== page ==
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Pregnancy

Are Pregnant Women Sexy and Sexual?

How to manage your sex life during pregnancy.

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Source: Pexels

Are pregnant women sexy and sexual during pregnancy? Simply put, the answer is yes. And the simple answer is that sex hormones like estrogen increase during pregnancy in ways that can increase women’s sex drive and enlarge their breasts and bring a radiant glow to their skin that makes them look sexy.

So, it would seem like a no brainer that couples should be having amazing sex during pregnancy. Yet people don’t think of pregnancy as a time to have some of the best sex of a long-term relationship. Why is that?

Unfortunately, pregnancy raises many anxieties, some rational but many irrational, that put a damper on sexual desire. There can be considerable worry that vaginal sex during pregnancy can hurt the baby growing inside the mother’s womb and perhaps induce a miscarriage. Your health care provider can give you the green light as to whether or not it’s OK to have sex during pregnancy. But unless there are problems, sex during pregnancy is perfectly safe, though you still may need to take precautions to avoid the transmission of sexually transmitted diseases.

Male Anxieties

Many men fear that thrusting their erect penises inside their wives’ vaginas is an aggressive act that might somehow damage the baby. Somehow the close proximity of the penis to the growing fetus seems almost like some sort of incestuous contact with their own child. So even though men might be quite turned on by the voluptuousness of the pregnant female body, they might also become so anxious about hurting the baby that they can’t maintain their erections.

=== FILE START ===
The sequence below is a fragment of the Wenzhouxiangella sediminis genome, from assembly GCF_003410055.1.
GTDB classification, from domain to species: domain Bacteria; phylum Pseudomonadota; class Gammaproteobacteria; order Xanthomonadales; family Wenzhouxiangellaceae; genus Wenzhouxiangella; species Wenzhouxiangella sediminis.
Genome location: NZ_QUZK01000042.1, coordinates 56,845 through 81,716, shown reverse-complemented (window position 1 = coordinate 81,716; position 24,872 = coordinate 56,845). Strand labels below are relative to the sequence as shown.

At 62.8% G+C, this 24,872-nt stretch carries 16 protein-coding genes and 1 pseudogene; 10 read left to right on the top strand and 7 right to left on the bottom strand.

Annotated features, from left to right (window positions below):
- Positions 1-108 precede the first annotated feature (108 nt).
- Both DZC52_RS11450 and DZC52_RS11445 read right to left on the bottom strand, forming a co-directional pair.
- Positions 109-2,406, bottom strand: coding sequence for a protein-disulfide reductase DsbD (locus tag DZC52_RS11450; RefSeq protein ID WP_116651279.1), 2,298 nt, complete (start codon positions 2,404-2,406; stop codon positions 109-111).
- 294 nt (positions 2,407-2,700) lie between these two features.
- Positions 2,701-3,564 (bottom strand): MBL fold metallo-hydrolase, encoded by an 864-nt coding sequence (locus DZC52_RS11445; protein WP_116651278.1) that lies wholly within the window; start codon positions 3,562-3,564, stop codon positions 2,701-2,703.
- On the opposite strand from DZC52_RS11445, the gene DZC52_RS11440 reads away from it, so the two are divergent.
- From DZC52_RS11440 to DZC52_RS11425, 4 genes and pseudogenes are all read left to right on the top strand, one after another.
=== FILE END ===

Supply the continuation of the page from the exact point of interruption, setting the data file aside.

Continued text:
Another issue that some men might experience is that their wives become too voluptuous during pregnancy, to the point that they begin to feel disgusted by the sight of their pregnant wives. Their wives’ breasts might seem too large, their areolas too dark, and their bulging bellies too fat.

Of course, men’s disgust at the pregnant female body shames pregnant women at a time when they are feeling particularly horny, may be proud of their enlarged breasts, and may wish for more emotional intimacy than ever with their life partner at a time of emotional vulnerability. Thus, men’s anxieties around sexual intimacy with their pregnant wives can make women feel sexually rejected at the very moment when sexual intimacy is most needed.

Female Anxieties

Women can also fear that vaginal intercourse can damage the baby. They might be frightened that their own orgasms can damage the baby. What if their seemingly violent contractions during orgasm induce miscarriage or early labor and the birth of a premature baby?

Some women might prefer to abstain from sex and from orgasms for the duration of the pregnancy because they would rather be safe than sorry, and so err on the side of caution, especially with a first baby after a bout of infertility. Why take a chance?